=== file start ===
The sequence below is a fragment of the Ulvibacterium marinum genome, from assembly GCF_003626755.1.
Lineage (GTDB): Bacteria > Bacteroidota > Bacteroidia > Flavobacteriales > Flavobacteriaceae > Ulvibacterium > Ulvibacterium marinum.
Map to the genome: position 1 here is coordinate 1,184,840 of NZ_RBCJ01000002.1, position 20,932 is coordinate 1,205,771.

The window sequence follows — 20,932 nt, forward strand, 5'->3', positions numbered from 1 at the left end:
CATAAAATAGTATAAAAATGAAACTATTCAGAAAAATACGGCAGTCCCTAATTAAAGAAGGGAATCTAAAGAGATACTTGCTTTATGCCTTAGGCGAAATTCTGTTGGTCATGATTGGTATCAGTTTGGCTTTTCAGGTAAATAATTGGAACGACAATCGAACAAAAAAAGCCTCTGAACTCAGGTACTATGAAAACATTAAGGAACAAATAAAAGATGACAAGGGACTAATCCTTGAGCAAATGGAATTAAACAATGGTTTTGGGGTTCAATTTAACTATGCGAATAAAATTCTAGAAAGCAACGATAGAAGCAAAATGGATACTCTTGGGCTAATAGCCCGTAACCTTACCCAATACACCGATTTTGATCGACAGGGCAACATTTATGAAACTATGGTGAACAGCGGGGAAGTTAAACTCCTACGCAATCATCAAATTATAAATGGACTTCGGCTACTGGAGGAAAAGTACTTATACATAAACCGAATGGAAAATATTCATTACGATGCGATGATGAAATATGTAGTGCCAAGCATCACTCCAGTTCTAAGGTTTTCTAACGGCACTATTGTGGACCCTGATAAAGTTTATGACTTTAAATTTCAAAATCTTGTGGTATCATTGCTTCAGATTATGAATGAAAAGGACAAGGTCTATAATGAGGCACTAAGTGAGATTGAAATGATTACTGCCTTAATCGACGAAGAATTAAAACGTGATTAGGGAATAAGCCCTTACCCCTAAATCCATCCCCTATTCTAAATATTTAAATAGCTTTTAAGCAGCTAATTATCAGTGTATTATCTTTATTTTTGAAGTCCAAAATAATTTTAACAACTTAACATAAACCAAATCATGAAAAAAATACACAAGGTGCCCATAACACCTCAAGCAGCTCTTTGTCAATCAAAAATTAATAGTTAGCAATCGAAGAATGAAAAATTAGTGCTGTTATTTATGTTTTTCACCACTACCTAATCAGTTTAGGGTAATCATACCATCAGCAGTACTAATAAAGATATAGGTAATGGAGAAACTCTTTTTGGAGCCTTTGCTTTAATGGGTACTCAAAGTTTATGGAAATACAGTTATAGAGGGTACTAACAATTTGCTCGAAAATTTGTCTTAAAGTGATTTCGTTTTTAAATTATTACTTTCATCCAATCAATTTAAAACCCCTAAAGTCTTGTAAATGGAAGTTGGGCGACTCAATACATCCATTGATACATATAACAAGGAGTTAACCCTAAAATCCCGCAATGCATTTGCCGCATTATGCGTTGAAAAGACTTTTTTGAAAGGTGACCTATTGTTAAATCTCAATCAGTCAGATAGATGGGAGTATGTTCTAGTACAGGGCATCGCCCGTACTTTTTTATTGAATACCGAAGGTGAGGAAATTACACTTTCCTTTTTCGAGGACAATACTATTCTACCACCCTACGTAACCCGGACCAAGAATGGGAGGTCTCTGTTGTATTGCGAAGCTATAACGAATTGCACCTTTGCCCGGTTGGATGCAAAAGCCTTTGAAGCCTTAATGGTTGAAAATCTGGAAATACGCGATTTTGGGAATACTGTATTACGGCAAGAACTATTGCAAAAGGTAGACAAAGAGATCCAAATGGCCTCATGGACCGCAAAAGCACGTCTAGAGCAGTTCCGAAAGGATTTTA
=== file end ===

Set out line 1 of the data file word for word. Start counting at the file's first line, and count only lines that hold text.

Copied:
The sequence below is a fragment of the Ulvibacterium marinum genome, from assembly GCF_003626755.1.